What are some of your favorite moments from season two?

SV: I’m in love with Lady Cops, which is a recurring episode. It’s me and Jackie Beat playing lady cops and Monet X Change is the captain. It’s so fun and has lots of action. We hired professional stuntmen, and we choreographed fight scenes. It’s silly and campy, like “Cagney & Lacey” meets Charlie’s Angels meets Keystone Cops. It’s just ridiculous.

I’m very proud of the original songs because I’d never done anything like that before. Markaholic and I started from scratch and made five songs. Each one is highlighting a different genre of music. I’m really proud of that.

Sherry Vine
Sherry Vine | Photo by David Martinez for Thrillist

I feel like it’s a very classic drag performer trajectory to move to LA eventually. How has that change been for you?

SV: It’s full circle for me. I went to graduate school in Los Angeles and that’s when I first started performing as Sherry Vine, before I moved to New York City. Thirty years later, I’m back at home where I started, and it was 100% the right move at the right time.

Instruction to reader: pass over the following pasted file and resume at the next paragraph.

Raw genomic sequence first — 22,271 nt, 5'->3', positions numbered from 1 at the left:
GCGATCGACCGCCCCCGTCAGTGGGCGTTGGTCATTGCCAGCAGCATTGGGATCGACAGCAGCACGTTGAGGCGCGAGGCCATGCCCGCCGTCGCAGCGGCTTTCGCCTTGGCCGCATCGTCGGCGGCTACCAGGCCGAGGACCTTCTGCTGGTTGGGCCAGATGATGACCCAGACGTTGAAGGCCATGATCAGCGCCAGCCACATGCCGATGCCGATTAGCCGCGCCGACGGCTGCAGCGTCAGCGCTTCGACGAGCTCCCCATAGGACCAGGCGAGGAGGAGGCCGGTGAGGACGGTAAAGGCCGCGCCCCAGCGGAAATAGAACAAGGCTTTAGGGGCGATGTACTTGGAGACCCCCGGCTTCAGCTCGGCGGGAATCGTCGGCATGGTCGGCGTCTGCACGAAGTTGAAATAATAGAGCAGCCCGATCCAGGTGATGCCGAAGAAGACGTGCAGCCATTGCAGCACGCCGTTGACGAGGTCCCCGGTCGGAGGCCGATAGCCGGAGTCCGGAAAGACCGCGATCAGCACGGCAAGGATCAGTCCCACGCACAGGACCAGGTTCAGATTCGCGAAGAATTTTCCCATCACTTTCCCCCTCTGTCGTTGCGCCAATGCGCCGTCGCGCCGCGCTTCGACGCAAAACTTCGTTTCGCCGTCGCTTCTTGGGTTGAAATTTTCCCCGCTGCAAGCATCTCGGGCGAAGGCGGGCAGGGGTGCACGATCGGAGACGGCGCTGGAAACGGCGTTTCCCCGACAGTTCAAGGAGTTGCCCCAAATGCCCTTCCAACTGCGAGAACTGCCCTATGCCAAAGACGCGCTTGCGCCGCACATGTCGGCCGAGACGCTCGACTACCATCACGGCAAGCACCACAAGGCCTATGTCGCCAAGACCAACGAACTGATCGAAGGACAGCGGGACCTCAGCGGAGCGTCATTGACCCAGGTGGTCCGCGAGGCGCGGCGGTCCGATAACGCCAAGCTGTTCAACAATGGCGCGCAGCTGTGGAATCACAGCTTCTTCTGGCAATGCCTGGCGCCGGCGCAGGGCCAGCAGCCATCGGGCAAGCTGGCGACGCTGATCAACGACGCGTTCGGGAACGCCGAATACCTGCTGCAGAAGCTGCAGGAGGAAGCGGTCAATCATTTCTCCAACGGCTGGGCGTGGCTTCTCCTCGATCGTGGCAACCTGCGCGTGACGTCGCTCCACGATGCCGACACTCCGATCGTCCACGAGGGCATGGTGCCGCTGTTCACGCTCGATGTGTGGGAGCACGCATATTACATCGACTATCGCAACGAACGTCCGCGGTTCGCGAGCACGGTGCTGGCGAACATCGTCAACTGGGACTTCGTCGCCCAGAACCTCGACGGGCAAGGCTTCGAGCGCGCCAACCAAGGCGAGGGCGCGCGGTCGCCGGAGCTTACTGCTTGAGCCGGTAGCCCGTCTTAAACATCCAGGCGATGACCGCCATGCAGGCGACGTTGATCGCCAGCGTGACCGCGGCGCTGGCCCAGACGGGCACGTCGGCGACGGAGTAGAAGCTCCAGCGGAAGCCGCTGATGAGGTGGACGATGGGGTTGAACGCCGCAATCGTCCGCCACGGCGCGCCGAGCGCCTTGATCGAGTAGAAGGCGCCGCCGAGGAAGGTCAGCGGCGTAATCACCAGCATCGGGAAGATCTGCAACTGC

What neighborhood are you in?

SV: I’m in Burbank. When I first moved to LA, I was staying with Jackie Beat, when Mario Diaz told me, “You should come live with me.I need a roommate in Burbank. We have a pool.” Full disclosure: I said, “Girl, I didn’t move to LA to live in Burbank!” And then I thought, you know what, I could do it for a year just to take my time finding my own place. So, I moved in and then the pandemic happened, so I ended up being there for three years. But I fell in love. Burbank has this emerging queer community and scene. This summer will be the second Burbank Pride.

What are some of your favorite spots?

SV: There’s this coffee shop called Romancing the Bean which is super queer friendly and I go there every single morning. I think I have my own button on the cash register called “Sherry’s drink.” And there’s Cobra, which is a gay club, and Bullet, which is a smaller gay bar.